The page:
I live in a country where this type of state sanctioned racism is common. We call it Affirmative Action and Black economic empowerment. The biggest proponents of these policies are the Black Management Forum and the Black Business Forum (imagine how racist whites would be called if we called a management forum in South Africa the Whites Management Forum). Anyways, so even though we have laws that integrate racism into our society and even though white people are basically at the bottom of the hiring ladder we still continue.

    It leads to some amazing antics, like us getting told that Rugby is too white, and we have to get rid of the best players of that sport cause theyre white so that we have the most politically correct team to compete instead of the best team.

    I understand this is to address the economic equality created by the past, but you would think after almost 20 years... if you havent worked out your stuff after pillaging the public coffers for that long... ure never ganna get it.

    Some black people in South Africa find AA and BEE insulting. It implies theyre too stupid to get the job on merit.
  10. quadraphonics Bloodthirsty Barbarian Valued Senior Member

    There's no way it can get more productive if you refuse to aknowledge all of the work that's already gone in. That doesn't mean that you have to agree with what others have argued previously. It does mean that you can't speak from a position of obliviousness to such.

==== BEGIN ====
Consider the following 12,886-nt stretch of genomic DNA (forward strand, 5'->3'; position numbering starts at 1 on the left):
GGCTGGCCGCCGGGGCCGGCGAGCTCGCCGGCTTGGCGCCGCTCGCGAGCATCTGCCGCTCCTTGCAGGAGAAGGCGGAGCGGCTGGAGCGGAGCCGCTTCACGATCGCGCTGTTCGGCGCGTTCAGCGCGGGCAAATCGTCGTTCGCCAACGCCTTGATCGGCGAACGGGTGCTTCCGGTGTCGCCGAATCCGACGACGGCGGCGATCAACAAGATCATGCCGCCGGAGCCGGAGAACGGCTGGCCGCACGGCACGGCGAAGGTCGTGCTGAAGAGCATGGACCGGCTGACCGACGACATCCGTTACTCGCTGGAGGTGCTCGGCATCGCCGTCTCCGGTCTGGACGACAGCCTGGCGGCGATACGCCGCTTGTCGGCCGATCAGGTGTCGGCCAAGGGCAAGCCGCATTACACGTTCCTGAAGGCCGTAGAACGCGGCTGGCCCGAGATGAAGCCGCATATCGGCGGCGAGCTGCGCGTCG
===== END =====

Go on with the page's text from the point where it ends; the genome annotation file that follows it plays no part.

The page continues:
Fair enough - but what about discrimination without racism?

    There are other reasons to discriminate based on race, than the belief that one or another race is inherently better or worse. As we've discussed at length, previously.

    Are you asserting that discrimination is the only avenue through which racism can cause any negative outcomes?

    Even if you are (and it were true), consider this: the thing about being racist, is that you will inevitably find ways to discriminate. They can be very subtle - such that you may not even have to admit to yourself what you are really doing. You may even be able to set up perverse situations where you can claim to be opposing any and all racial discrimination, but in the process working directly to advance racial inequality and the privilege of your own race (which is a form of "discrimination," no?).

    You're doing that adequately already, as I said.

    It is if that certain group is a race, and you are speaking in terms of attributing inherent qualities to that race, as you were.

    And, again - the supposed foundation of your principled opposition to racial discrimination, was that it violates individual autonomy. Yet you turn around and speak in openly stereotypical terms - Asians are like this, etc. If discrimination is bad because it violates individual agency, then stereotyping is too, by the exact same reasoning.

    So, you build a test with a proxy for race - that gets you nowhere worth going. It's just a cheap pretense to avoid admitting what you're doing, that won't fool anyone.

    And in the first place, you assume that "knowledge of the subculture" is all there is to the qualification to work with it. That's silly, and overlooks the obvious: membership in the subculture may be crucial to effectively working with it, irrespective of "knowledge." We aren't talking about writing sociology studies here, but actual direct social work.

    But that doesn't mean the black kid wouldn't be inherently more effective at working with black inner-city kids, despite his absence of superior knowledge, simply by virtue of his race. In dealing with subcultures that are themselves racist or racially segregated, this stuff can go directly to effectiveness at the job.